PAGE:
Acknowledging the land and beyond
Land is sacred to Indigenous people
Caring for the land means caring for beautiful Mother Earth, provider of nourishment and healing, sustainer of all life, and spiritual guide to practices that preserve the water, soil, plants, trees and animals.
A land acknowledgment is a statement that recognizes and honours the Indigenous people whose traditional lands were appropriated, colonized, and exploited by European settlers.
Starting an event or gathering with a land acknowledgment is an act of reconciliation. It sends a message that the settlers of today recognize it was never their ancestors’ right to occupy, own, or exploit the land that Indigenous people had called their home for centuries, and still do.
We would like to acknowledge the land upon which we reside. We recognize that this space is virtual, and many of you are residing in different lands and territories. We invite you to take this time to reflect upon your positionality and the lands that you are on in Turtle Island.
A land acknowledgment is a first step.
For those of us who are settlers on this land, we often benefit from the structures and practices of colonialism. Therefore, we must recognize the history of colonialism and harms done by settlers to various Indigenous communities through the erasure of culture, land appropriation, a disregard for Indigenous rights, traditions, and knowledge.
What is an ally?
Being an ally is about disrupting oppressive spaces by educating others on the realities and histories of marginalized people
There are many ways to be an ally to Indigenous peoples.
The term ‘ally’ means that YOU recognize the privilege that settler cultures have and take for granted. It also implies that you challenge and work towards breaking down those barriers that continue to violate Indigenous communities. Being an ally requires social action, strength, courage, humility, and a support network.
Allyship is a continuous process. It is also not a label one can give oneself, but one you earn from the communities you stand in solidarity with through your actions and commitment.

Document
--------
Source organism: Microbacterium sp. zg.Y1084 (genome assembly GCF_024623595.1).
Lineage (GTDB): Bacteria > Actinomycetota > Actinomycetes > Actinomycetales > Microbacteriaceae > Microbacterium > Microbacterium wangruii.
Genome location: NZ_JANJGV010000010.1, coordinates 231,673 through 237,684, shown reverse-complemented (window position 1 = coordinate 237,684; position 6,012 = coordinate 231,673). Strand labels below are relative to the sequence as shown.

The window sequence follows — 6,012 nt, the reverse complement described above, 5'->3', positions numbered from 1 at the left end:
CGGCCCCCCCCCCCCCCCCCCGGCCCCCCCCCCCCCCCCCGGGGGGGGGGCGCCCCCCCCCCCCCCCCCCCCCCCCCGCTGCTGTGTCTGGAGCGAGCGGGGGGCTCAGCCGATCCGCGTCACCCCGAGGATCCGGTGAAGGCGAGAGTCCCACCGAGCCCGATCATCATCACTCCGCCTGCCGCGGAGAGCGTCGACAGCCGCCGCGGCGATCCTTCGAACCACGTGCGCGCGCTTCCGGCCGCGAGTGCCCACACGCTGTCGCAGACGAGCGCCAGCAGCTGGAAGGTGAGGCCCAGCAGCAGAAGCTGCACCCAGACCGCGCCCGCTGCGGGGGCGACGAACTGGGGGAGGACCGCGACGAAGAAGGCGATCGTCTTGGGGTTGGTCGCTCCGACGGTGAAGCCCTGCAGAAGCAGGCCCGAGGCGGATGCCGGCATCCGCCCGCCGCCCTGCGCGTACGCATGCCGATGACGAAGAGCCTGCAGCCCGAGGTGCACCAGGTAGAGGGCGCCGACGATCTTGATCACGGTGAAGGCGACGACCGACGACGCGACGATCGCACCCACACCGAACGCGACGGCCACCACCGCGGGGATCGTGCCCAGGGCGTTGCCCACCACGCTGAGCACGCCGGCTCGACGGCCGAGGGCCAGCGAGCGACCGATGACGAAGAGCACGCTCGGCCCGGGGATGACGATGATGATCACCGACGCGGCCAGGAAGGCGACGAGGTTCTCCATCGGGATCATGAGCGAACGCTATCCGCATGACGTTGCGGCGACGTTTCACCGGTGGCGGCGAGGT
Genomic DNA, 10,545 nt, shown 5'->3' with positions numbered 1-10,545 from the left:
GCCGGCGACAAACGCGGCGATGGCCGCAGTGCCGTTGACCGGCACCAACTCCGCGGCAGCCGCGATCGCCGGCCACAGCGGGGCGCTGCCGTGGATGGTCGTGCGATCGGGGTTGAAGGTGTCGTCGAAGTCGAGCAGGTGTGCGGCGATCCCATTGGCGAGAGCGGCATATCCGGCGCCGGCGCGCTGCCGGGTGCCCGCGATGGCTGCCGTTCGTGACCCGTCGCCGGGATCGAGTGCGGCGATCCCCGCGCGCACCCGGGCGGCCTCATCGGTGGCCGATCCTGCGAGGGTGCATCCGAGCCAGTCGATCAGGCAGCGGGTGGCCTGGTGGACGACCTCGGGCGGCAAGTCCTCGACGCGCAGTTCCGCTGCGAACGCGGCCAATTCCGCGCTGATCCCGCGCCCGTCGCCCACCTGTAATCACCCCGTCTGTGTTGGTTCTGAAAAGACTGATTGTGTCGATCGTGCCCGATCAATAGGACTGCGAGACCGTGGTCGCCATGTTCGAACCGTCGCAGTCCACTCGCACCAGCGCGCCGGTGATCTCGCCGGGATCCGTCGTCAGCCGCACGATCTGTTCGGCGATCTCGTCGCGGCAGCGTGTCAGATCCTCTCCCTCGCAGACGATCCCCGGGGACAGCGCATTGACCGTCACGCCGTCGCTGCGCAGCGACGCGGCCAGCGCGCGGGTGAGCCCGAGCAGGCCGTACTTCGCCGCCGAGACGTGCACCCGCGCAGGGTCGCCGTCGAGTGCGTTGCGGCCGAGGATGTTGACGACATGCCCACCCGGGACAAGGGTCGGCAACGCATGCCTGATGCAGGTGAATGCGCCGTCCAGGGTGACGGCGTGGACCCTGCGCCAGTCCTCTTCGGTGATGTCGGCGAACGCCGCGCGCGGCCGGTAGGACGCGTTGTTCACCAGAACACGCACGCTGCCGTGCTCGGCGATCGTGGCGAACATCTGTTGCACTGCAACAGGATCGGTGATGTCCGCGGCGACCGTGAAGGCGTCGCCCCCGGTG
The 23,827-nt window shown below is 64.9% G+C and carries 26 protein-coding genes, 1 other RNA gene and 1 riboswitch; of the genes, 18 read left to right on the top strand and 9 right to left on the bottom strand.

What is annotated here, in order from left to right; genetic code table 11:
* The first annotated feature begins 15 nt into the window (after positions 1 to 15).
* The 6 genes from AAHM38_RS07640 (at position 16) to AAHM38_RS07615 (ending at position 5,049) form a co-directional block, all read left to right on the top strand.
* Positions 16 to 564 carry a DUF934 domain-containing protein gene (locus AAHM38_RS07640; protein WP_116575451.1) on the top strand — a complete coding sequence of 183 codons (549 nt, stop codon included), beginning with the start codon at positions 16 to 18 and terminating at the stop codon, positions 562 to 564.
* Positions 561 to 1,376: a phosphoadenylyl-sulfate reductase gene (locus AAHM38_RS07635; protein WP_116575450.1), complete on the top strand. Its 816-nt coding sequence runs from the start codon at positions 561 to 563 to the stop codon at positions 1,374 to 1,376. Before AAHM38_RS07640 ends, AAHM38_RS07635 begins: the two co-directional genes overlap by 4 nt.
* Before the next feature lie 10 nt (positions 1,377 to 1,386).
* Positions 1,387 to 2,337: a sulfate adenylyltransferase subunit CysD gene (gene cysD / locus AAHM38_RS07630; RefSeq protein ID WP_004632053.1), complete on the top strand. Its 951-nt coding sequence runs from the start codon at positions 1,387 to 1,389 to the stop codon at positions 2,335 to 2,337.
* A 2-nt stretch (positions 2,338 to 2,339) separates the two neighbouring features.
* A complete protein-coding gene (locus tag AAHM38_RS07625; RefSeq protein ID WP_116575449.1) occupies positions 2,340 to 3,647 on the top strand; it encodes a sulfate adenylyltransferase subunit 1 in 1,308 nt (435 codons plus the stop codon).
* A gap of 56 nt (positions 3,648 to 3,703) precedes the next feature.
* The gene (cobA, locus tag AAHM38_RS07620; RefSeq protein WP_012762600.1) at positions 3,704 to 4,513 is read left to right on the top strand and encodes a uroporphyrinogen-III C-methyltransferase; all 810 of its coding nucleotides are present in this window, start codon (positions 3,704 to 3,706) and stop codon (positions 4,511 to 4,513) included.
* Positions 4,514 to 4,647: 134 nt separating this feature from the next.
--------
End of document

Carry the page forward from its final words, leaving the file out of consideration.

We can commit to being better allies through continuous efforts in the truths to reconciliation process of the Indigenous Peoples history.
We can stand in solidarity by:
- Amplifying and listening to Indigenous voices
- Asking questions and spreading awareness about Indigenous rights
- Being mindful of the language we are using when speaking about Indigenous culture and peoples
- Caring for the land and environmental justice
- Respecting any cultural protocols and traditions
- Building meaningful relationships and being accountable
- Using our privilege to make safer spaces for Indigenous peoples
- Acknowledging our mistakes, learning and growing from them
How much do you know about the traditional territory you live in?
What are some ways you could contribute to decolonization and allyship?
What can non-indigenous folks do to become better allies?
Find out here which lands and territories you are currently residing on: Territory Acknowledgement
Resources & References
To find out which lands and territories you are currently residing on here: Territory Acknowledgement
- What are some ways you could contribute to decolonization and allyship? Building Trust Before Truth: How Non-Indigenous Canadians Become Allies
- Indigenous Ally Toolkit
- Indigenous allies: calls to action: Resource Hub
- Government of Canada – Indigenous history
- Thunderbird Partnership Foundation
- CRE- Canadian Roots Exchange
- Wise Practices
- First Nations Health Authority
- WE Matter